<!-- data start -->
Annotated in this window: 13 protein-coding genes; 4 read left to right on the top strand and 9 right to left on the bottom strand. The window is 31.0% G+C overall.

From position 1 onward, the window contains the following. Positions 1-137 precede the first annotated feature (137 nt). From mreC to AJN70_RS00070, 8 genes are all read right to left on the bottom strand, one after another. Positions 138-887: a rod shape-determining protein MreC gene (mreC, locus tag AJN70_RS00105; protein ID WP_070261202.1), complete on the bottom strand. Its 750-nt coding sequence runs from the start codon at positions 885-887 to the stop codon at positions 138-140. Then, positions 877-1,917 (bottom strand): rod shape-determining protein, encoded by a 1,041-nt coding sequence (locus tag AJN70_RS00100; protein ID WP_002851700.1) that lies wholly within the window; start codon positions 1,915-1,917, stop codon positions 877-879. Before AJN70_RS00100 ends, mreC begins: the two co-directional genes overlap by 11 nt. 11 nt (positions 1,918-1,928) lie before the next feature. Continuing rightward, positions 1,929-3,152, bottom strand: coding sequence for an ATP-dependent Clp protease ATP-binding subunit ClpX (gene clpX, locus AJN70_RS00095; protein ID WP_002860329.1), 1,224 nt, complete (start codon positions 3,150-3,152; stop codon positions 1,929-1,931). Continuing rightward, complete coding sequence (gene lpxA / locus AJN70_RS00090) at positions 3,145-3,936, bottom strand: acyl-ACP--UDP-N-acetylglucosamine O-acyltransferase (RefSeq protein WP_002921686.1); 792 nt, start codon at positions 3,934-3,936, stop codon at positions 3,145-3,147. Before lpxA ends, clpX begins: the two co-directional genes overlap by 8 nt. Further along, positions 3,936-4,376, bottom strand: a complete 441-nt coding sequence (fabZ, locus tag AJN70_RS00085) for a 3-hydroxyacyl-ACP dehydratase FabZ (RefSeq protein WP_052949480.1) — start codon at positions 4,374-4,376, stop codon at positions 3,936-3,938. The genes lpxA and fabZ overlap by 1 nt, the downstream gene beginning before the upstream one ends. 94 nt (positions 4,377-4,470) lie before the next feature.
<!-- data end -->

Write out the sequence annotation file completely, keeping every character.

Annotated in this window: 13 protein-coding genes; 4 read left to right on the top strand and 9 right to left on the bottom strand. The window is 31.0% G+C overall.

From position 1 onward, the window contains the following. Positions 1-137 precede the first annotated feature (137 nt). From mreC to AJN70_RS00070, 8 genes are all read right to left on the bottom strand, one after another. Positions 138-887: a rod shape-determining protein MreC gene (mreC, locus tag AJN70_RS00105; protein ID WP_070261202.1), complete on the bottom strand. Its 750-nt coding sequence runs from the start codon at positions 885-887 to the stop codon at positions 138-140. Then, positions 877-1,917 (bottom strand): rod shape-determining protein, encoded by a 1,041-nt coding sequence (locus tag AJN70_RS00100; protein ID WP_002851700.1) that lies wholly within the window; start codon positions 1,915-1,917, stop codon positions 877-879. Before AJN70_RS00100 ends, mreC begins: the two co-directional genes overlap by 11 nt. 11 nt (positions 1,918-1,928) lie before the next feature. Continuing rightward, positions 1,929-3,152, bottom strand: coding sequence for an ATP-dependent Clp protease ATP-binding subunit ClpX (gene clpX, locus AJN70_RS00095; protein ID WP_002860329.1), 1,224 nt, complete (start codon positions 3,150-3,152; stop codon positions 1,929-1,931). Continuing rightward, complete coding sequence (gene lpxA / locus AJN70_RS00090) at positions 3,145-3,936, bottom strand: acyl-ACP--UDP-N-acetylglucosamine O-acyltransferase (RefSeq protein WP_002921686.1); 792 nt, start codon at positions 3,934-3,936, stop codon at positions 3,145-3,147. Before lpxA ends, clpX begins: the two co-directional genes overlap by 8 nt. Further along, positions 3,936-4,376, bottom strand: a complete 441-nt coding sequence (fabZ, locus tag AJN70_RS00085) for a 3-hydroxyacyl-ACP dehydratase FabZ (RefSeq protein WP_052949480.1) — start codon at positions 4,374-4,376, stop codon at positions 3,936-3,938. The genes lpxA and fabZ overlap by 1 nt, the downstream gene beginning before the upstream one ends. 94 nt (positions 4,377-4,470) lie before the next feature.